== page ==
Selling hope, delivering harm: How the FHA sets up working-class families for failure

Video

Event Summary

Agreeing on an acceptable failure rate for the Federal Housing Administration (FHA) is a relevant and important policy issue currently facing America. At an AEI event on Friday, AEI's own Edward Pinto highlighted the deleterious impacts that a national projected foreclosure rate of 10 percent — the FHA's weighted average rate over the last 37 years — can have on working-class families and neighborhoods. Pinto emphasized that the FHA should return to its traditional mission of helping low- and moderate-income families by reforming its loan structure.

The Hudson Institute's John Weicher, a former FHA commissioner, explained the historical tradeoff between reaching the target cohort of FHA's mission and preventing high levels of lending risk as a conflicting issue of FHA loan reform. Sarah Rosen Wartell of the Urban Institute then stressed that picking a hard and fast rule for an acceptable rate of failure could lead to market distortion, detracting from the FHA's function by not taking into account future macroeconomic variables. The Mortgage Bankers Association's David Stevens, also a former FHA commissioner, concluded that moving forward, incorporation of credit quality is necessary for developing sustainable products for homebuyers. 
--Emily Rapp

Event Description

At this event, AEI’s Edward Pinto will discuss his groundbreaking analysis of 2.4 million loans insured by the Federal Housing Administration (FHA) in 2009–10 that have set working-class families up for financial failure. Among Pinto’s findings was the fact that over 9,000 zip codes have a projected foreclosure rate of 10 percent or more on FHA-backed loans. Currently, one in seven working-class families in these neighborhoods stands to lose its home, savings, and credit score to foreclosures fueled by FHA’s reckless lending policies. Pinto and discussants will address a particularly relevant public policy question: what is the acceptable level of foreclosure for loans under the FHA program?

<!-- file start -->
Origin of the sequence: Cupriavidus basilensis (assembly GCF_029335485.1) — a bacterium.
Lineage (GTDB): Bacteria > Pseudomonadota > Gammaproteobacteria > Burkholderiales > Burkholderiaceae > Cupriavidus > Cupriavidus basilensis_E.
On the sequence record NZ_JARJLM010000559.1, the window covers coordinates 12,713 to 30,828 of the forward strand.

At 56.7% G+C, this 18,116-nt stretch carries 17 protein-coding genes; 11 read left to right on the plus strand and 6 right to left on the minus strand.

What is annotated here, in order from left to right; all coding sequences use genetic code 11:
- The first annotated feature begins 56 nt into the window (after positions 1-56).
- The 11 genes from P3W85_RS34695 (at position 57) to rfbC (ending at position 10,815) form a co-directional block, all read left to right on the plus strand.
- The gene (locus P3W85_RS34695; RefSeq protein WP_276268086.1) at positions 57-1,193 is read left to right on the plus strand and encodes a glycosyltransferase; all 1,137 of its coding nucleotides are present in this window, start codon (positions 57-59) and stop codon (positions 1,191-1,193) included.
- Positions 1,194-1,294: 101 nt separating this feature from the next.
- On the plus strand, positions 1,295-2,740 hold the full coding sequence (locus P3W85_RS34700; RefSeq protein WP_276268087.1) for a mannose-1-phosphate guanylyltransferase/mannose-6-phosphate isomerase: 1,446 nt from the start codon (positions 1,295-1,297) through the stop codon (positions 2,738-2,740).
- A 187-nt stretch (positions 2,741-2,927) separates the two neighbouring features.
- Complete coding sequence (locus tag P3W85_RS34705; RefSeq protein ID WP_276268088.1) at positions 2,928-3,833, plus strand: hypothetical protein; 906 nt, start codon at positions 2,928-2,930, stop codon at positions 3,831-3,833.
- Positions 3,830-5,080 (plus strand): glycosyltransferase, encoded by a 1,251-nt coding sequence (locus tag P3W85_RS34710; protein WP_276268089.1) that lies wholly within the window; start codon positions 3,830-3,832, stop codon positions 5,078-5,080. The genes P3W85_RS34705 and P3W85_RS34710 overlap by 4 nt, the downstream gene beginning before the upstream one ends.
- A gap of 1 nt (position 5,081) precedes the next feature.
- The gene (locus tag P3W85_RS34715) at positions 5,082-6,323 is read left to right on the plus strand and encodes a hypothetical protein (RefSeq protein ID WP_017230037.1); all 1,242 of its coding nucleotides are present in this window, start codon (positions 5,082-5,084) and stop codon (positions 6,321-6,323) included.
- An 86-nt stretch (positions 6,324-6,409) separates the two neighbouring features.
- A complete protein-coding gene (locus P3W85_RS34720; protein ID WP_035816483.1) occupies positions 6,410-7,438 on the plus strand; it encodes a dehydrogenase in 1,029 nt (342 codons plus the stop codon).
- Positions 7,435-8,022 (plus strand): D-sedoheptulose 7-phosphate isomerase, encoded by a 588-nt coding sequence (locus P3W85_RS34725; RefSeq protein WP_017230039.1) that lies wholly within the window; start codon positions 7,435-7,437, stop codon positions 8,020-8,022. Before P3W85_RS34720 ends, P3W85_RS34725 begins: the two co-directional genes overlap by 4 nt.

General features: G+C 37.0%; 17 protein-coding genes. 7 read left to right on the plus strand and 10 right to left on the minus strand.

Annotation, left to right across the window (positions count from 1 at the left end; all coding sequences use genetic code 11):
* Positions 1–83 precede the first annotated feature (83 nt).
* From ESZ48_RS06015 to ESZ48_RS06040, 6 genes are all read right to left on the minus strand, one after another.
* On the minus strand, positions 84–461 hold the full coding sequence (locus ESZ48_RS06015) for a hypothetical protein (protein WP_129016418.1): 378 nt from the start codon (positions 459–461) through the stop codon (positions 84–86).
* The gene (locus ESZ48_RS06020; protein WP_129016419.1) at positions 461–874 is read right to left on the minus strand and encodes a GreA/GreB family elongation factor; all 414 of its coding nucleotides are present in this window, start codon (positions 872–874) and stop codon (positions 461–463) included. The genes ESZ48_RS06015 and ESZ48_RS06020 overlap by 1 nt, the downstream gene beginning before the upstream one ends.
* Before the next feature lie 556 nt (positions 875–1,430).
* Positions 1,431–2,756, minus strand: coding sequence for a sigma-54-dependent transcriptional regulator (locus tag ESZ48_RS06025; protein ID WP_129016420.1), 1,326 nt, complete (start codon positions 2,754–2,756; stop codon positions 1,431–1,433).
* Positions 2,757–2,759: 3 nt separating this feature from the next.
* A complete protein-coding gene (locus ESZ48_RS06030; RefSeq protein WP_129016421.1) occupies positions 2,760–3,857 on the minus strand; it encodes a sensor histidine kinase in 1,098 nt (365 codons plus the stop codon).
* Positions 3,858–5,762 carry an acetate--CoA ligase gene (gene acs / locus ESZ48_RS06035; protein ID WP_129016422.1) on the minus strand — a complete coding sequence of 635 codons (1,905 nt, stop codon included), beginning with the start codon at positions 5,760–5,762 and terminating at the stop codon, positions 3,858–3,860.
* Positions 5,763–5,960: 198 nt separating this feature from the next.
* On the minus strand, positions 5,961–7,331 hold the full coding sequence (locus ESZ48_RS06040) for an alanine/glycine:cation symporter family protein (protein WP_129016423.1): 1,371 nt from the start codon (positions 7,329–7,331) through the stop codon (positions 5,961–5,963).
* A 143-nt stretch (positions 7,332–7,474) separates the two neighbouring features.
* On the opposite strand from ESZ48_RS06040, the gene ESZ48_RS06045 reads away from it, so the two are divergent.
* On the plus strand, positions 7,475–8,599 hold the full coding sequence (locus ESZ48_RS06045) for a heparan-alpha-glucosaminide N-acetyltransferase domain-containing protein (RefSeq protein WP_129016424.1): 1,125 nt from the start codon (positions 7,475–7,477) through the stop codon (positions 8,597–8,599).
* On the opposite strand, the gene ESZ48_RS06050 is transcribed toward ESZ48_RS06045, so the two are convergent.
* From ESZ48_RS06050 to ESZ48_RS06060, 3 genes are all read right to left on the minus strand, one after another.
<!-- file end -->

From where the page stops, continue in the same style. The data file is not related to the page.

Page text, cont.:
If you are unable to attend, we welcome you to watch the event live on this page. Full video will be posted within 24 hours.

Nightmare at FHA: Selling hope, delivering harm | A new website from Edward J. Pinto and AEI

How the FHA hurts working-class families and communities | Edward J. Pinto | White Paper | December 2012

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About the Author

 

Edward J.
Pinto
  • American Enterprise Institute (AEI) resident fellow Edward J. Pinto is the codirector of AEI’s International Center on Housing Risk. He is currently researching policy options for rebuilding the US housing finance sector and specializes in the effect of government housing policies on mortgages, foreclosures, and on the availability of affordable housing for working-class families. Pinto writes AEI’s monthly Housing Risk Watch, which has replaced AEI’s FHA Watch. Along with AEI resident scholar Stephen Oliner, Pinto is the creator and developer of the AEI Pinto-Oliner Mortgage Risk, Collateral Risk, and Capital Adequacy Indexes.


    An executive vice president and chief credit officer for Fannie Mae until the late 1980s, Pinto has done groundbreaking research on the role of federal housing policy in the 2008 mortgage and financial crisis. Pinto’s work on the Government Mortgage Complex includes seminal research papers submitted to the Financial Crisis Inquiry Commission: “Government Housing Policies in the Lead-up to the Financial Crisis” and “Triggers of the Financial Crisis.” In December 2012, he completed a study of 2.4 million Federal Housing Administration (FHA)–insured loans and found that FHA policies have resulted in a high proportion of working-class families losing their homes.

    Pinto has a J.D. from Indiana University Maurer School of Law and a B.A. from the University of Illinois at Urbana-Champaign.

  • Phone: 240-423-2848
    Email: edward.pinto@aei.org
  • Assistant Info

    Name: Emily Rapp
    Phone: 202-419-5212
    Email: emily.rapp@aei.org

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